Hip pain can be incredibly frustrating. It can keep you from being able to sit comfortably, walk, go about your daily activities, or engage in any physical exercise. When you go to an orthopedist and find out that you have a femeroacetabular impingement, you may be more confused than ever. What this difficult to pronounce term means is that you have a bony overgrowth (bone spurs) in your hip socket or on the top of your femur (the head of your thigh bone or femoral head). Before you think that this is a condition that you are just going to have to put up with, get to know some of the available treatments for your femeroacetabular impingement.
Sometimes, femeroacetabular impingement can be treated and managed without the use of surgery. One of the best ways to accomplish this is through the use of physical therapy.
In order to reduce the pain and friction in the hip joint that occurs because of those bony projections or spurs, a person needs to strengthen and lengthen the muscles surrounding and supporting that hip joint. This will not stop the bone spurs from existing or from growing. However, it will help to reduce that painful rubbing.
Physical therapy will help you to develop a program for strength training that does not cause you additional pain. Additional flexibility conditioning will be a part of the physical therapy process. Your physical therapist may even recommend a regular yoga practice to help you maintain muscle flexibility and pliability.
Arthroscopic Surgery or Other Surgical Options
Sometimes, the relief that physical therapy provides is simply not enough, even with the addition of steroid injections directly into the hip joint as a part of the treatment program. In these cases, surgery may be in order.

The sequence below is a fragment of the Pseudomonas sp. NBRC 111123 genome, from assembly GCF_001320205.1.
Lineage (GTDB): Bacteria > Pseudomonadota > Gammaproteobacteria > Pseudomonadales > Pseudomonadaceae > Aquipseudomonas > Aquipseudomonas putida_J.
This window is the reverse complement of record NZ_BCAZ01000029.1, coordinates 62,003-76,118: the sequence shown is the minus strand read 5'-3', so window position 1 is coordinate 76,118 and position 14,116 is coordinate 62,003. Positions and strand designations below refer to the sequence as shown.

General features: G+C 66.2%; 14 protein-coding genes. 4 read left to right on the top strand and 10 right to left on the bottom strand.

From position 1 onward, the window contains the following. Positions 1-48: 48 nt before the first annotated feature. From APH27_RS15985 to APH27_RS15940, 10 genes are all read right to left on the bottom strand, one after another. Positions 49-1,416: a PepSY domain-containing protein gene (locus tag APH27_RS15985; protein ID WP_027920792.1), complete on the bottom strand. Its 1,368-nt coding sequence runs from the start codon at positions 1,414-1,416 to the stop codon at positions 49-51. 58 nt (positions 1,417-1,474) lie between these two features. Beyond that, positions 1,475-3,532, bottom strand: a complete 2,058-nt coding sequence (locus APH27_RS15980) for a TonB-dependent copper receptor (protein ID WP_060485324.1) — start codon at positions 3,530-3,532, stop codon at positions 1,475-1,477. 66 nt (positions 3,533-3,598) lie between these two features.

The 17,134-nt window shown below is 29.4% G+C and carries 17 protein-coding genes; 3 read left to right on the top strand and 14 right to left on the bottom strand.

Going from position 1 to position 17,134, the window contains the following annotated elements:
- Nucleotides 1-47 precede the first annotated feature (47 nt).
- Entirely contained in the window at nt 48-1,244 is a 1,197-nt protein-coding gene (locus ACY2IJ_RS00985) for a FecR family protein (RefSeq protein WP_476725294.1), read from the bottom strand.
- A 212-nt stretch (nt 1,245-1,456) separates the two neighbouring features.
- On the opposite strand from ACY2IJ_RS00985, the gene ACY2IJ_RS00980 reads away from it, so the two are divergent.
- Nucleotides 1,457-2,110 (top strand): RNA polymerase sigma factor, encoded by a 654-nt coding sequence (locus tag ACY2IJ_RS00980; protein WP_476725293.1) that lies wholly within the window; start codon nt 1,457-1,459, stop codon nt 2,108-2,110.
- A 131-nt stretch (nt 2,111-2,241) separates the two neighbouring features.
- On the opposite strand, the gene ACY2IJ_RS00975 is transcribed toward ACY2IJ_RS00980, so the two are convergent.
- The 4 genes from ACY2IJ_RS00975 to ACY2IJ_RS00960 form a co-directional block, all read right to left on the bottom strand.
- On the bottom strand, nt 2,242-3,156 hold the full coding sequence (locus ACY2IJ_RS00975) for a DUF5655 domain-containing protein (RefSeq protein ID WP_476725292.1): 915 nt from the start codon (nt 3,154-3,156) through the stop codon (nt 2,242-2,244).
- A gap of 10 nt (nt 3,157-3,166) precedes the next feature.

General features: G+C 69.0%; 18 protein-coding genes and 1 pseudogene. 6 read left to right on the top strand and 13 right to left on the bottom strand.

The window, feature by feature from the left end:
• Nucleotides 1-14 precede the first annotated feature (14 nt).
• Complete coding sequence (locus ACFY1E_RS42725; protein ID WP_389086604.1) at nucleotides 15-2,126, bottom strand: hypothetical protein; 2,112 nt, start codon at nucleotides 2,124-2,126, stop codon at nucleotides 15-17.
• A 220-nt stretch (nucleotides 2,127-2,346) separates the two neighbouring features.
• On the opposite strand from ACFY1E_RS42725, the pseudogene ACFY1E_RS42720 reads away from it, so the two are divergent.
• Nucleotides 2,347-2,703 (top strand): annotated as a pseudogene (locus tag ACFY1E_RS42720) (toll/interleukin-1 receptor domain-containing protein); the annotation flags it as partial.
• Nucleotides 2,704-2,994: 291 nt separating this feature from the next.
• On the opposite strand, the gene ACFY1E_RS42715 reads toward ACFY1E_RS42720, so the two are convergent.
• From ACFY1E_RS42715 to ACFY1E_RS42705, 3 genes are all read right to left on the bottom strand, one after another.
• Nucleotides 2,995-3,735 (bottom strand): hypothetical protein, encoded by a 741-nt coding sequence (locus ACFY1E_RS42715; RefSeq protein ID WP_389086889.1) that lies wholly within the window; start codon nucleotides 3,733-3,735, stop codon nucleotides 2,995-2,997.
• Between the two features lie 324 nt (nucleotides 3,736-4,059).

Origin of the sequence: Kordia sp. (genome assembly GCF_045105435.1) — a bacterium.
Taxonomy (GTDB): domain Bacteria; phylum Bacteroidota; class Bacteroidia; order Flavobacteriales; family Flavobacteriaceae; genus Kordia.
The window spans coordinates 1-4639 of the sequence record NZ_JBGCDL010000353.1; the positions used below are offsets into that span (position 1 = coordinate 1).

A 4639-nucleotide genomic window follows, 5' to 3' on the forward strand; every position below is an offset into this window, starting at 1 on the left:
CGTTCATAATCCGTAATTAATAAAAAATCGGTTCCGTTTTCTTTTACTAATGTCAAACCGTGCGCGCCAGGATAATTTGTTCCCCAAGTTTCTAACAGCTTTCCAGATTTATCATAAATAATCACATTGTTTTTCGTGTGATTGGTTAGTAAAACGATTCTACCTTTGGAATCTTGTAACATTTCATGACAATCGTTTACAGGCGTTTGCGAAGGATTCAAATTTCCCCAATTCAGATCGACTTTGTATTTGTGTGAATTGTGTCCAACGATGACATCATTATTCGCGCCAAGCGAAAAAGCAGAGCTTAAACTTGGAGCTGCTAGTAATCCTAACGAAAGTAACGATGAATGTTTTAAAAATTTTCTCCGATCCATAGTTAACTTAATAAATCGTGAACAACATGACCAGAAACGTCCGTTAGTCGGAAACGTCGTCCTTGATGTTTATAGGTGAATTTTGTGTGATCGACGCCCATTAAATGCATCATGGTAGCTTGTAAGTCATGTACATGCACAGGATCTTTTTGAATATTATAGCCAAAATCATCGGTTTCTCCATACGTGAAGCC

Arthroscopic surgery is the least invasive surgical option for femeroacetabular impingement. Other options such as open surgery and an osteotomy require much larger incisions.
The incisions in arthroscopic surgeries are extremely small and the doctor is able to visualize the interior of the hip using the arthroscope that is guided through the incision. Precision tools are then used to help reshape the hip joint. However, the larger the bone spurs, the more likely it is that a surgical procedure that involves an open incision will be needed.
Now that you have a general idea of the treatments available for your femeroacetabular impingement, you will be prepared for what is to come. There is relief to be had from your hip pain due to bone spurs. So, talk to your doctor as soon as possible to get your treatments started. For more information, contact a professional like Framingham Orthopedic Associates.